Martin v. Brown, 031519 INCA, 18A-CT-2940
|Opinion Judge:||Crone, Judge.|
|Party Name:||Kevin Martin, Appellant-Plaintiff, v. Richard Brown, et. al., Appellees-Defendants|
|Attorney:||Appellant Pro Se Kevin Martin Wabash Valley Correctional Facility Carlisle, Indiana Attorneys for Appellee Curtis T. Hill, Jr. Attorney General Natalie F. Weiss Deputy Attorney General Indianapolis, Indiana|
|Judge Panel:||Vaidik, C.J., and Mathias, J., concur.|
|Case Date:||March 15, 2019|
|Court:||Court of Appeals of Indiana|
Pursuant to Ind. Appellate Rule 65(D), this Memorandum Decision shall not be regarded as precedent or cited before any court except for the purpose of establishing the defense of res judicata, collateral estoppel, or the law of the case.
Appeal from the Sullivan Superior Court The Honorable Hugh R. Hunt, Judge Trial Court Cause No. 77D01-1807-CT-361
Appellant Pro Se Kevin Martin Wabash Valley Correctional Facility Carlisle, Indiana
Attorneys for Appellee Curtis T. Hill, Jr. Attorney General Natalie F. Weiss Deputy Attorney General Indianapolis, Indiana
[¶1] Kevin Martin, an inmate at the Wabash Valley Correctional Facility
("WVCF"), appeals the trial court's order entering judgment on the pleadings and dismissing with prejudice his complaint filed against Richard Brown, Charles Dugan, Michelle Martin, and Jerricha Meeks (collectively "the Defendants").1 He makes various assertions of trial court error. Concluding that he has waived our review of these alleged errors, we affirm.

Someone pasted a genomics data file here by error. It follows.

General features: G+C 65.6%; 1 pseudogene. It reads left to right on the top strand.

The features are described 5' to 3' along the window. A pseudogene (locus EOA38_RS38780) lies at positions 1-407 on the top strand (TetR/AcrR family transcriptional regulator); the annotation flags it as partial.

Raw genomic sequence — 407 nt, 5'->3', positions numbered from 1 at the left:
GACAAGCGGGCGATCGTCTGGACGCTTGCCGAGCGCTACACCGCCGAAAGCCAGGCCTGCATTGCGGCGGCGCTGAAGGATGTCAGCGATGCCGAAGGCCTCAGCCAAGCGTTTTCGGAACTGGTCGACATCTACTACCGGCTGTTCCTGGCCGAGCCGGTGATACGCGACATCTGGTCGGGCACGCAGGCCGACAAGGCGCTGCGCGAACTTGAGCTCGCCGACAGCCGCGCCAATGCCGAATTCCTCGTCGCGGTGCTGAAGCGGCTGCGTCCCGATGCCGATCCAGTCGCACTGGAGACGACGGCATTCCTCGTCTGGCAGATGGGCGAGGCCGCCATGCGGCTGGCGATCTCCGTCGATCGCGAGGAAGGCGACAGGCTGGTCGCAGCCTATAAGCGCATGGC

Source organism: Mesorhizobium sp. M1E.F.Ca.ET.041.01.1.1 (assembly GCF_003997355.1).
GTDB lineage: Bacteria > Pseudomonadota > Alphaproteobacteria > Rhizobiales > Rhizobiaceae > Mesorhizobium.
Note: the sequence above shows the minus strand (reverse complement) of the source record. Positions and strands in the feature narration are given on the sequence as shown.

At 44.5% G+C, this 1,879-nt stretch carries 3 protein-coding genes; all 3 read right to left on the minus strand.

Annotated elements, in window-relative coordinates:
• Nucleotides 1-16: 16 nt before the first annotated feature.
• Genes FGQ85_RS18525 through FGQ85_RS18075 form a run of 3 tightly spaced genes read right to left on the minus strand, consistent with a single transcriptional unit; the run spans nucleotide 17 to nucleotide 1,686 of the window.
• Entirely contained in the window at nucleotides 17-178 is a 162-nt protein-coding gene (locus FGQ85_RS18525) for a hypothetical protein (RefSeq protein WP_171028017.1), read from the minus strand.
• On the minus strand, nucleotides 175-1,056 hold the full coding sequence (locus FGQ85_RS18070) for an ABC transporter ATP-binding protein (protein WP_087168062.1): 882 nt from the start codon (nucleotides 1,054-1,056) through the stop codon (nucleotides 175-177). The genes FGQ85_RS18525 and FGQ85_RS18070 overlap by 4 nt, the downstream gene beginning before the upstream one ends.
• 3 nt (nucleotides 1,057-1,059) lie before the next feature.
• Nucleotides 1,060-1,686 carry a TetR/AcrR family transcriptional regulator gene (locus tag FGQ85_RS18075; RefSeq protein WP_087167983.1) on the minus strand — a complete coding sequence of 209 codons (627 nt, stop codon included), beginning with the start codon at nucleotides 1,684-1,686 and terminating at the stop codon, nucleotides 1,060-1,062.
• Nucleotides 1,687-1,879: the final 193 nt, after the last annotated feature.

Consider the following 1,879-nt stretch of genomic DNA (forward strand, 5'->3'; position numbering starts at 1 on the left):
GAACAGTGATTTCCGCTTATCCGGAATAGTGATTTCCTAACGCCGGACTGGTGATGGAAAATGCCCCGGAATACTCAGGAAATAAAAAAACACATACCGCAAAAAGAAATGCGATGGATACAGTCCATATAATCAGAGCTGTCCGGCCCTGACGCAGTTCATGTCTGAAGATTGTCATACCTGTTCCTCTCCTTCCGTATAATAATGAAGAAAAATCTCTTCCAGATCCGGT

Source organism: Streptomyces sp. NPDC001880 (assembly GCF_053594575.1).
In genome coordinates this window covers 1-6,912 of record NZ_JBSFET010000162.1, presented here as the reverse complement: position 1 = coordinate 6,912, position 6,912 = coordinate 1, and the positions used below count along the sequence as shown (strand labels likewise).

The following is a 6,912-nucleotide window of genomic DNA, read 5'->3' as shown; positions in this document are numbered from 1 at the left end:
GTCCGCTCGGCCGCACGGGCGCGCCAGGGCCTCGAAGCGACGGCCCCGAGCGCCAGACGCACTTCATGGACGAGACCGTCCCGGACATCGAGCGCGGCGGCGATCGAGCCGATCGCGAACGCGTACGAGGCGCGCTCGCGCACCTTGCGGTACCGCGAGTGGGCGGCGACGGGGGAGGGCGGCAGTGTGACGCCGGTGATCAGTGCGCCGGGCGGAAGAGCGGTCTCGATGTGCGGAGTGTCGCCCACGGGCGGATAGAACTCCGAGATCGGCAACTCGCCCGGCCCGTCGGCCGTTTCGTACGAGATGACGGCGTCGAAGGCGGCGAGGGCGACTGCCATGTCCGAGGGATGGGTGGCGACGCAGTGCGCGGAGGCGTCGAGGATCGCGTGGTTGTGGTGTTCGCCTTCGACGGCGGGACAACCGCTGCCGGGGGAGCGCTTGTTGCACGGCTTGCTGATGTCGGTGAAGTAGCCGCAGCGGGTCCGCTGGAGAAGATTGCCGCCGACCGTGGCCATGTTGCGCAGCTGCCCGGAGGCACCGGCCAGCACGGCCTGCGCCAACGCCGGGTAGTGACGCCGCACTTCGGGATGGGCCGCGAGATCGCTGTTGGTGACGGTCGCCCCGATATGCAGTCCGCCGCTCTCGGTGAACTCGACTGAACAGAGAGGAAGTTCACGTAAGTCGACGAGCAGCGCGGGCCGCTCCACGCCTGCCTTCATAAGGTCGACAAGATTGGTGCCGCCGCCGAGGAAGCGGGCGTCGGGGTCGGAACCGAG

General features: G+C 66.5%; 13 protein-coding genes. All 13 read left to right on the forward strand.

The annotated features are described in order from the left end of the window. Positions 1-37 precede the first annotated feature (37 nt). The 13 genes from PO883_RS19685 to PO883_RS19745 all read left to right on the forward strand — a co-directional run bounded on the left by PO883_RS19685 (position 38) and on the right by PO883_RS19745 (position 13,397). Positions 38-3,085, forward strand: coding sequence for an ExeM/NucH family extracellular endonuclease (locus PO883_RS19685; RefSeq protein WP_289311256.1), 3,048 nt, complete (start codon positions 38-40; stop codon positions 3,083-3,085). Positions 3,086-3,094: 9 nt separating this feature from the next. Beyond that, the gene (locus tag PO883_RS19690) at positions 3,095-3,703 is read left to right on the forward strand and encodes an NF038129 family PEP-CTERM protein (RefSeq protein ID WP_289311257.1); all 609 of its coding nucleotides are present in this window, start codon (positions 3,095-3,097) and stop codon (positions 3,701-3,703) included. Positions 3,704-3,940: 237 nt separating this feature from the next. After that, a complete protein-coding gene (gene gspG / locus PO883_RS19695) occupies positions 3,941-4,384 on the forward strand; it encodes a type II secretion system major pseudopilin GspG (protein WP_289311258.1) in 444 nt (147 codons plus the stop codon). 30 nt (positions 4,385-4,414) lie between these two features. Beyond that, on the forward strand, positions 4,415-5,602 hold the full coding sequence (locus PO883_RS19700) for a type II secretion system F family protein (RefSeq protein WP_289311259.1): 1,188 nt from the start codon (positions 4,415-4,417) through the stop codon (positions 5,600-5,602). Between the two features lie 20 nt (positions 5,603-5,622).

Discussion and Decision
[¶2] We begin by noting that Martin proceeds pro se. A litigant who proceeds pro se is held to the same rules of procedure that trained counsel is bound to follow Smith v. Donahue, 907 N.E.2d 553, 555 (Ind.Ct.App. 2009), trans. denied, cert. dismissed. Pro se litigants are afforded no inherent leniency simply by virtue of being self-represented. Zavodnik v. Harper, 17 N.E.3d 259, 266 (Ind. 2014). One risk a litigant takes when he proceeds pro se is that he will not know how to accomplish all the things an attorney would know how to accomplish. Smith, 907 N.E.2d at 555. When a party elects to represent himself, there is no reason for us to indulge in any benevolent presumption on his behalf or to waive any rule for the orderly and proper conduct of the appeal. Foley v. Mannor, 844 N.E.2d 494, 496 n.1 (Ind.Ct.App. 2006).
[¶3] Although failure to comply with the appellate rules does not...
To continue readingFREE SIGN UP